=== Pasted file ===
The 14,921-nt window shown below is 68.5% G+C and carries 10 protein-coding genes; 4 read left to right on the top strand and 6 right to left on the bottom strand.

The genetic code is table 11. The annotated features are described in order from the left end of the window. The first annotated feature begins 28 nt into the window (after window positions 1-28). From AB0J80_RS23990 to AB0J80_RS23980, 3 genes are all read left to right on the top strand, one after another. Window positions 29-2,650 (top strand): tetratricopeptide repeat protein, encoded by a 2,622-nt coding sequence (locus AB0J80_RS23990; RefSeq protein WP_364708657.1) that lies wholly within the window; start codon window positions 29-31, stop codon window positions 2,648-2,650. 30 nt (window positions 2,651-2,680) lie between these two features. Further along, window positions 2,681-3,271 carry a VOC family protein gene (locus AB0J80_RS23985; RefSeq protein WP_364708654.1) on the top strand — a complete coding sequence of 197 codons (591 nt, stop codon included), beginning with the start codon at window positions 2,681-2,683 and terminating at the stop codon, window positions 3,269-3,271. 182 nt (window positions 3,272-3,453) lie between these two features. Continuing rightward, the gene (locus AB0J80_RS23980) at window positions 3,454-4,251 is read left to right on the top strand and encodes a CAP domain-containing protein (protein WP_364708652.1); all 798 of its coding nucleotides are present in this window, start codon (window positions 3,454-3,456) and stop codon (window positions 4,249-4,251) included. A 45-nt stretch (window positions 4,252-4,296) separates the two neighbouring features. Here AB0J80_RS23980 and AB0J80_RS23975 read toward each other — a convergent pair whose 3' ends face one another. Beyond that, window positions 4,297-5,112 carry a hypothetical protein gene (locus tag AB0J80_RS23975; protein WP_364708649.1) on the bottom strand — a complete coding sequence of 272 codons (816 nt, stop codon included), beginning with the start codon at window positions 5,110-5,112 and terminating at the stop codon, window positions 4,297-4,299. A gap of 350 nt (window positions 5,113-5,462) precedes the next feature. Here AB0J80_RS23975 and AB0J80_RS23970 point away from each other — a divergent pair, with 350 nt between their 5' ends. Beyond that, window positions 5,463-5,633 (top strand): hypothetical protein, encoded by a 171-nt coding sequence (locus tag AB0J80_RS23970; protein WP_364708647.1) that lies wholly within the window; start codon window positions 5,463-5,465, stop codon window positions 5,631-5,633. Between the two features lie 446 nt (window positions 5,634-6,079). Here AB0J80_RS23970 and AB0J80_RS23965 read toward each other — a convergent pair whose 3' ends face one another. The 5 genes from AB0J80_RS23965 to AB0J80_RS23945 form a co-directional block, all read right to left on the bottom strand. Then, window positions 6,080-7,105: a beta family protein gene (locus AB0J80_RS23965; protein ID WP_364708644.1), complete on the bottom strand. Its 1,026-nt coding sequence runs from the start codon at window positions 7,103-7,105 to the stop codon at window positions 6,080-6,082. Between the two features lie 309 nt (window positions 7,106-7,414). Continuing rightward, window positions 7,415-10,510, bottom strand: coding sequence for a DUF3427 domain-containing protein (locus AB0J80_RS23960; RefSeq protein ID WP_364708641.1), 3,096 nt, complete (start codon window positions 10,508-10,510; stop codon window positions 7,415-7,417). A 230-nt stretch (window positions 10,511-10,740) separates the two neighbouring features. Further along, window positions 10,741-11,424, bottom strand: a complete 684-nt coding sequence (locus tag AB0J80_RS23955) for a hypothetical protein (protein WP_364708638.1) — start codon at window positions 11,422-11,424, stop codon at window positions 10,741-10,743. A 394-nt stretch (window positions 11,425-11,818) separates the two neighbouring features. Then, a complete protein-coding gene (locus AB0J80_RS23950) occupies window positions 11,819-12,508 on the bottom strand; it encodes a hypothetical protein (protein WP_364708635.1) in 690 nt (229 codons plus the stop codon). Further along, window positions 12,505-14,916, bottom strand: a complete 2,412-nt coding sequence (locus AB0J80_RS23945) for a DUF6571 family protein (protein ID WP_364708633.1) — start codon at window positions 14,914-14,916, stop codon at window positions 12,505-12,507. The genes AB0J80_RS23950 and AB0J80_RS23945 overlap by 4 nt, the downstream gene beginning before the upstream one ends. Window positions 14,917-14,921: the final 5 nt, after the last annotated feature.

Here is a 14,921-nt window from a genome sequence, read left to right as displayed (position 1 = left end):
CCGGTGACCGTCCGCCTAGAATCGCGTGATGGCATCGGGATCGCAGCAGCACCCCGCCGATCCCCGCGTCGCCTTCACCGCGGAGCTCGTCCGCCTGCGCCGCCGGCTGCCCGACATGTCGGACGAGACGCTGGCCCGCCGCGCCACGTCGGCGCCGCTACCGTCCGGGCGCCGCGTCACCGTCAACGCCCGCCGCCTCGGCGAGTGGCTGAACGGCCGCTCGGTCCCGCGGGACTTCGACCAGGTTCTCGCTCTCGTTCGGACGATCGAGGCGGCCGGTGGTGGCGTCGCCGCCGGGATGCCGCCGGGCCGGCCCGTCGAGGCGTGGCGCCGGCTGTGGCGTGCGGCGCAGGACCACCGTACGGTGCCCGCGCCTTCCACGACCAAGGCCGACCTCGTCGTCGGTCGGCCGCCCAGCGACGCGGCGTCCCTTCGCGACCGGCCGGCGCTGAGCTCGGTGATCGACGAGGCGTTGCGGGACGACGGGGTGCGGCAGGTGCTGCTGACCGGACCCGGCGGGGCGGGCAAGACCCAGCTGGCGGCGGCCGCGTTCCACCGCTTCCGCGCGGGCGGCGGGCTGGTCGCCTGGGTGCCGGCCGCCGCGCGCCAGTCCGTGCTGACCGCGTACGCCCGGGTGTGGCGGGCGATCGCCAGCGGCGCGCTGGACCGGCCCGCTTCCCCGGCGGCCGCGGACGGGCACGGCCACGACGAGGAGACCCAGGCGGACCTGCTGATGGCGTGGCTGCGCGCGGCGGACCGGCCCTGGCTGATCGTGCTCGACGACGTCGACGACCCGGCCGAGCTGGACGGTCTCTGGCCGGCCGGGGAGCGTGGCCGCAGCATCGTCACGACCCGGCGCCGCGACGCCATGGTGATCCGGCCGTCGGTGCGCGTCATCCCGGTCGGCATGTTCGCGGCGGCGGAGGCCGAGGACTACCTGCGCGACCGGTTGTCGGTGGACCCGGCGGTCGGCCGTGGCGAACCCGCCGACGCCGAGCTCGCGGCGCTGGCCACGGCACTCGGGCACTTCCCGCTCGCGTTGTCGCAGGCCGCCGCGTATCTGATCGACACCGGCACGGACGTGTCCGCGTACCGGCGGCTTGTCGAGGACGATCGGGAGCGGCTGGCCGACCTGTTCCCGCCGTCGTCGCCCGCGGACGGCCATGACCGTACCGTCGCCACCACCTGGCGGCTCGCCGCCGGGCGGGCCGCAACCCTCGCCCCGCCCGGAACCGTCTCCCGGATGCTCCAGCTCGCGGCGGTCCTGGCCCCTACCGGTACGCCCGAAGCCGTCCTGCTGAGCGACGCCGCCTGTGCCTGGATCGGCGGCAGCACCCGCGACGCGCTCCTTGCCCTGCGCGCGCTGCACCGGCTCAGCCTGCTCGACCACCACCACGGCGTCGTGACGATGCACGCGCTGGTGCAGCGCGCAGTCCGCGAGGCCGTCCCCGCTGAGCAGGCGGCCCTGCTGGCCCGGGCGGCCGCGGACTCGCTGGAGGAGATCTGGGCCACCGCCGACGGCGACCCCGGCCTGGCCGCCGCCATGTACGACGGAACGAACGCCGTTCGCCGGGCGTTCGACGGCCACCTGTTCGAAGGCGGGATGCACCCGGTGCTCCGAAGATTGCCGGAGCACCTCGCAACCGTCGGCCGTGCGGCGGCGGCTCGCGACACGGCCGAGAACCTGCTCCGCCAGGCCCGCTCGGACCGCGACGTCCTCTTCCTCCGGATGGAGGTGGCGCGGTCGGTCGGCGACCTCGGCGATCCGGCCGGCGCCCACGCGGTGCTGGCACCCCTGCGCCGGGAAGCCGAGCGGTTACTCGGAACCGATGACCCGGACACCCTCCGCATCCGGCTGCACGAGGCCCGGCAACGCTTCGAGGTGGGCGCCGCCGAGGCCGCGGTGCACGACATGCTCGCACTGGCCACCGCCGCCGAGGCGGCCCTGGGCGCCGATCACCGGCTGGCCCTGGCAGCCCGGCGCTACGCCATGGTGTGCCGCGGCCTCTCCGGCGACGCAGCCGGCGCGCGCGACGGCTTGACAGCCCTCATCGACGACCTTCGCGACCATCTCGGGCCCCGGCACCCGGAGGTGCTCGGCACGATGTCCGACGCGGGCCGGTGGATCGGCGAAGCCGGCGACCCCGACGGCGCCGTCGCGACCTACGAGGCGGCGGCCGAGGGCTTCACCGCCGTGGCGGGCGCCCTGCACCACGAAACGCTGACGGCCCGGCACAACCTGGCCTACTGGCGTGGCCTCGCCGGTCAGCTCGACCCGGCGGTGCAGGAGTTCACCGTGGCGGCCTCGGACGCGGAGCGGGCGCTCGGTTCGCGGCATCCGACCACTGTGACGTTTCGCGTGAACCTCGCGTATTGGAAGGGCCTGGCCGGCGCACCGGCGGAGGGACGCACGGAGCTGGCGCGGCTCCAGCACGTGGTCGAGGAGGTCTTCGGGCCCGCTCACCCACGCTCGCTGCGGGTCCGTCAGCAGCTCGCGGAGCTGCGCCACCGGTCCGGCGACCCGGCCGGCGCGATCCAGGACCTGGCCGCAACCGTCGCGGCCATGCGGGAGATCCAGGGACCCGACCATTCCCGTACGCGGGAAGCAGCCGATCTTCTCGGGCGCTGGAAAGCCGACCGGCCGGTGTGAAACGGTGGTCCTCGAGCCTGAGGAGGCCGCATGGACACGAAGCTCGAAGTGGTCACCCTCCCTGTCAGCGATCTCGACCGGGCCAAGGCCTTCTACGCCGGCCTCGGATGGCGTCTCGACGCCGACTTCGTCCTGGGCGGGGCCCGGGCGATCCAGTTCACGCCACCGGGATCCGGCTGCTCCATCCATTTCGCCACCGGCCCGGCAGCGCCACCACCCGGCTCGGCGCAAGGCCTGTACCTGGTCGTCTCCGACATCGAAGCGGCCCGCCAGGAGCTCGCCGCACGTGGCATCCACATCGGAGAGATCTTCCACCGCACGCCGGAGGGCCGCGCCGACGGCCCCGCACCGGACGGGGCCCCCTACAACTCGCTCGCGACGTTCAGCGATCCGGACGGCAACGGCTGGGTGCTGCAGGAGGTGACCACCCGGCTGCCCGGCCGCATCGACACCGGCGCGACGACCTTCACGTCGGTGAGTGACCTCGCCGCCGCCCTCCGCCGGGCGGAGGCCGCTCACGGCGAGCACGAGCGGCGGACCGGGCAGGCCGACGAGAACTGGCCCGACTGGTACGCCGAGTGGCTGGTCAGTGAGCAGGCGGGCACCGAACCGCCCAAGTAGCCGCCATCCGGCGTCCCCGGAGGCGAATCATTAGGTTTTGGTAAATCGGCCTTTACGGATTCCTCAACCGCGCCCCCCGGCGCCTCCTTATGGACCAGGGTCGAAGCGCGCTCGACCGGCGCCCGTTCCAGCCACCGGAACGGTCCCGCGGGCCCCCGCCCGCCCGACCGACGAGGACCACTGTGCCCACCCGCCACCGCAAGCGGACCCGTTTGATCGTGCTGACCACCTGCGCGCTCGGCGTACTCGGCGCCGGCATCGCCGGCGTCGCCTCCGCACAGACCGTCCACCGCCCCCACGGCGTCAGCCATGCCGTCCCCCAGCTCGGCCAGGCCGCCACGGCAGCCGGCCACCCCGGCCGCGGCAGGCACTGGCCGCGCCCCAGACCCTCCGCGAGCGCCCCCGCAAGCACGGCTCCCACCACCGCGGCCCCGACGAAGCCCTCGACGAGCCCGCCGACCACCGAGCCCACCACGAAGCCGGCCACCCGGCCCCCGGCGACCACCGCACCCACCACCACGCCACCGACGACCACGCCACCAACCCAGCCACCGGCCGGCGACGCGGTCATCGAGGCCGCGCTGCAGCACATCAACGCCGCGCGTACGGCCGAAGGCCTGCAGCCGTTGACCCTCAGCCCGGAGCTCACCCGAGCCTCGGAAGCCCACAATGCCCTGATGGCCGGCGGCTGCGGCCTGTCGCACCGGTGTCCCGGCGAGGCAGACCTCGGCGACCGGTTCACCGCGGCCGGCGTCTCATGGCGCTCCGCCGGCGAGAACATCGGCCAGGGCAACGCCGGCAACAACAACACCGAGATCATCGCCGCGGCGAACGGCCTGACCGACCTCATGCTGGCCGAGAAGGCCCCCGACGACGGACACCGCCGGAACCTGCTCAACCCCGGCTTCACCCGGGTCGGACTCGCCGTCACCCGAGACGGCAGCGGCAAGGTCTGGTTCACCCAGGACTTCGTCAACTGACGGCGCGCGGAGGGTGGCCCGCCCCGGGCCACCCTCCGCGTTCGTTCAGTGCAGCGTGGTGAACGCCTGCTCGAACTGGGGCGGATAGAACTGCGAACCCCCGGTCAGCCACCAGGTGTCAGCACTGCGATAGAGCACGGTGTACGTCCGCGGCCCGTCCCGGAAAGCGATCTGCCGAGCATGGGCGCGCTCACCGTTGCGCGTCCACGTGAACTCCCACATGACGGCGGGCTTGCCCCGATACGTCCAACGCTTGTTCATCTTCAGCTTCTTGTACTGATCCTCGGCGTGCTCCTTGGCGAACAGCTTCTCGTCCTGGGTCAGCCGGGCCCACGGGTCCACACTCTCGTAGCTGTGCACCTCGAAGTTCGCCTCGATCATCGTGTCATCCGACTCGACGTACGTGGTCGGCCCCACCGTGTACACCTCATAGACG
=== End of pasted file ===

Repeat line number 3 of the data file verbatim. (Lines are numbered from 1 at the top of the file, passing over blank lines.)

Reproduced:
Here is a 14,921-nt window from a genome sequence, read left to right as displayed (position 1 = left end):